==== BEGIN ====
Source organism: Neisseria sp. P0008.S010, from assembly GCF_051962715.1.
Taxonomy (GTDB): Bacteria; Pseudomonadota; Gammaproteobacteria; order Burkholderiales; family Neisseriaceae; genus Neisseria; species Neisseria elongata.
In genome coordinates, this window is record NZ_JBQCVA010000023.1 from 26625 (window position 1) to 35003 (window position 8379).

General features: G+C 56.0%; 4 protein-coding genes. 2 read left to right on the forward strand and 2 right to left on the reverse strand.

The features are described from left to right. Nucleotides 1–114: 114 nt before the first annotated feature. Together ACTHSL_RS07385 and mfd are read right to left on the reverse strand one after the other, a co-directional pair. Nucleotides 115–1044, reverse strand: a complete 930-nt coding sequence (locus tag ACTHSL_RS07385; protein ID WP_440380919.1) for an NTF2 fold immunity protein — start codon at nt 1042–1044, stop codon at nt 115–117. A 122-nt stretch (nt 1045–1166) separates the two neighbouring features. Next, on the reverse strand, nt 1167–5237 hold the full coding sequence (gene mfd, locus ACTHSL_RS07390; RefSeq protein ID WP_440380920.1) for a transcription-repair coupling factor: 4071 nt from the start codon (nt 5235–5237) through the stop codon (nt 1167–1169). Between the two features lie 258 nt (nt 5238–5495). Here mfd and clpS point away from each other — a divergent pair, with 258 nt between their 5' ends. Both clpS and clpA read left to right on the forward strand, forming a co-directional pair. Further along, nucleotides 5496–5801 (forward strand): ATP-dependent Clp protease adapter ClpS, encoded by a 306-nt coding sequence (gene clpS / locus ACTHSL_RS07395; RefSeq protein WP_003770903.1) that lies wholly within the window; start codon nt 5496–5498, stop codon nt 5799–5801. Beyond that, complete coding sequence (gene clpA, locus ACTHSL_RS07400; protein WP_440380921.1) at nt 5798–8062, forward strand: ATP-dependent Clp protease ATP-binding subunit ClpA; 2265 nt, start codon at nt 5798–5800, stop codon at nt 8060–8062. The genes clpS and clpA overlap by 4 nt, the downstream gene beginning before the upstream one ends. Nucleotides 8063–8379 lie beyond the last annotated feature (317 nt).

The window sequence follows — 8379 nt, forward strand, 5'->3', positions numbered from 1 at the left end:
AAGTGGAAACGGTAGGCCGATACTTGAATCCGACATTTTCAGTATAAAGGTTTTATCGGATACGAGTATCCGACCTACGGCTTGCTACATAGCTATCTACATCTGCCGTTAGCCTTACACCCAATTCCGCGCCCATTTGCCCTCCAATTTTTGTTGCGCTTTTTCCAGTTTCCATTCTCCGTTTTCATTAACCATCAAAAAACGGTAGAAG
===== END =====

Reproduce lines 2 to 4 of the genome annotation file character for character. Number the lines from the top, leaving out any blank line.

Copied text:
Taxonomy (GTDB): Bacteria; Pseudomonadota; Gammaproteobacteria; order Burkholderiales; family Neisseriaceae; genus Neisseria; species Neisseria elongata.
In genome coordinates, this window is record NZ_JBQCVA010000023.1 from 26625 (window position 1) to 35003 (window position 8379).

General features: G+C 56.0%; 4 protein-coding genes. 2 read left to right on the forward strand and 2 right to left on the reverse strand.